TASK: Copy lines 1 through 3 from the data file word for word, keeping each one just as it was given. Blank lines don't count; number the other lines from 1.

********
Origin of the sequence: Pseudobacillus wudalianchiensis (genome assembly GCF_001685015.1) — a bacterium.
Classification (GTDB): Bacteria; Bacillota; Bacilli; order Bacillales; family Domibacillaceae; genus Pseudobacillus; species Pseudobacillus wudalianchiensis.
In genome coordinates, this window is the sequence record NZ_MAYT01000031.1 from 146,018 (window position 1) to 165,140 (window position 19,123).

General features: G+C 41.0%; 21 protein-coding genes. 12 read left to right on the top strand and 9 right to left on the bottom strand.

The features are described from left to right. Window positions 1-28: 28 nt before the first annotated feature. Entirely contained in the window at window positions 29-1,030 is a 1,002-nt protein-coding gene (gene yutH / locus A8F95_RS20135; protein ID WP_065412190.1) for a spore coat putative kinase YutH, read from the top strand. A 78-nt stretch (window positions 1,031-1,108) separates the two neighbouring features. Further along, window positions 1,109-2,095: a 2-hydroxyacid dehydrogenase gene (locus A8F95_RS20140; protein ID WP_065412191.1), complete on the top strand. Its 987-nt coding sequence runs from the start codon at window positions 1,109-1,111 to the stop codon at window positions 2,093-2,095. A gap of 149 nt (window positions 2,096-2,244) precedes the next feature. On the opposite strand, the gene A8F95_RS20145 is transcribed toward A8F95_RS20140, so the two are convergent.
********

Origin of the sequence: Pseudobacillus wudalianchiensis (genome assembly GCF_001685015.1) — a bacterium.
Classification (GTDB): Bacteria; Bacillota; Bacilli; order Bacillales; family Domibacillaceae; genus Pseudobacillus; species Pseudobacillus wudalianchiensis.
In genome coordinates, this window is the sequence record NZ_MAYT01000031.1 from 146,018 (window position 1) to 165,140 (window position 19,123).